|Email Stars Backstage Edition is now enrolling. There are 20 spots available. I’m offering quick chats in case you need to ask me questions first and figure out if you’re a fit. You can book a call here.|
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If you’ve struggled to get quality emails out to your list consistently, or had long lapses between communications and found yourself having to send the obligatory “here’s why I’ve been MIA for the last three months but you can still totally trust me” email, allow me to sympathize.
Creating any new habit in your business is tough, and the instability and unpredictability of our world these last few years hasn’t made it any easier.
I’ve weathered divorce, finding and losing love and close friendships, promotions that didn’t go as planned, a wildly unpredictable school schedule and dozens of unplanned days off due to lack of childcare, scaling the level of support in my business wayyyy back, plus multiple hairbrained backcountry camping trips featuring black bears, and only missed a single weekly email.
I’ve got weekly emails on lock. And so this week I thought I’d share three practices that have helped me create consistency in my email marketing.
How to get weekly emails out consistently
- I work from a Google doc template for each month.
Each month I create a new document with dates and headlines for each email, plus a place to add two versions of the subject line and preheader text. (If you’re just getting started, I recommend doing four versions for practice. People spend sooo much time writing body copy for their emails, and mere seconds writing the subject line, which is just as important.)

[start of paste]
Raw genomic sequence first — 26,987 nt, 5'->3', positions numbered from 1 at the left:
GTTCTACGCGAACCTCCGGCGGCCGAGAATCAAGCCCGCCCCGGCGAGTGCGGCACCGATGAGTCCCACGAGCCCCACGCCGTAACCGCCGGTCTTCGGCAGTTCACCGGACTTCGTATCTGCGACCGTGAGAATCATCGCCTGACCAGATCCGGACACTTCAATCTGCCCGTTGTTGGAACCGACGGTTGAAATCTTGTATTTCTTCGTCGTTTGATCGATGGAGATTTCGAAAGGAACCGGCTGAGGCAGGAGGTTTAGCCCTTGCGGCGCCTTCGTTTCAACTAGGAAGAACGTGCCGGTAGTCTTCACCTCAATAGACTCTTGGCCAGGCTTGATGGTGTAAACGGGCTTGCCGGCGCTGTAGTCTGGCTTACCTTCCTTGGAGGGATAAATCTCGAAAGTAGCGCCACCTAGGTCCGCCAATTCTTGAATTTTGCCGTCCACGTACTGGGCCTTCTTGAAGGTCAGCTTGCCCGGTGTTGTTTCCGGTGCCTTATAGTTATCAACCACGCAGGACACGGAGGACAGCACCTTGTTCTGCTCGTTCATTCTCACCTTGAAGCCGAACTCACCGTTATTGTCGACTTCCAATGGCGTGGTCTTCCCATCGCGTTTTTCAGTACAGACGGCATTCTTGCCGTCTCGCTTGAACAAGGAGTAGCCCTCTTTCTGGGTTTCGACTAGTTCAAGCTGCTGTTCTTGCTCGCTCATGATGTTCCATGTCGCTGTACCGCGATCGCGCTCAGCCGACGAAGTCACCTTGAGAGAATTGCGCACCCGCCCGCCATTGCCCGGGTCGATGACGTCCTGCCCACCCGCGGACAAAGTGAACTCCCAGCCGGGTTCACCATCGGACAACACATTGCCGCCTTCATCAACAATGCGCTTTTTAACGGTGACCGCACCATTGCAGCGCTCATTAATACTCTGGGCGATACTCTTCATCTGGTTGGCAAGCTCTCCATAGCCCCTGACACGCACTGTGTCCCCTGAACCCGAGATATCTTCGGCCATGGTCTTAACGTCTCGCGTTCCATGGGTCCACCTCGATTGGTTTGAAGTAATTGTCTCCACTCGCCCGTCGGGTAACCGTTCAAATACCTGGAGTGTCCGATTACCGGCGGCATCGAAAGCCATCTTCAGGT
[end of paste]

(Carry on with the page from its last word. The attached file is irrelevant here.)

Here’s the email template I use every month. You can use it for your own emails (click the link to make a copy). Bonus is that it creates a wonderful archive of your entire body of work that you can search and reuse as needed.
- I have multiple containers for capturing ideas for emails.
My Google doc template has a section for jotting down ideas, but more often than not I use the Notes app on my iPhone because it’s easier to access than the Google doc when I’m out and about, like at a dinner party, the Costco parking lot, or getting my hair done—my best ideas rarely come to me at my desk.
I keep this note pinned on my Notes app for easiest possible access. If I get an idea that’s really timely, I’ll go into my template for that month and jot something down for that week.
For example, underneath this email I see a note for next week that says, “People are vulnerable rn – bad time to be tricking them into buying things – story about $25K coaching package.” Maybe I’ll write that next week or file it away for another day, but not having to come up with an idea from scratch every week dims the very natural dread of the blinking cursor on plain white page.
- I have a system for uploading and scheduling emails.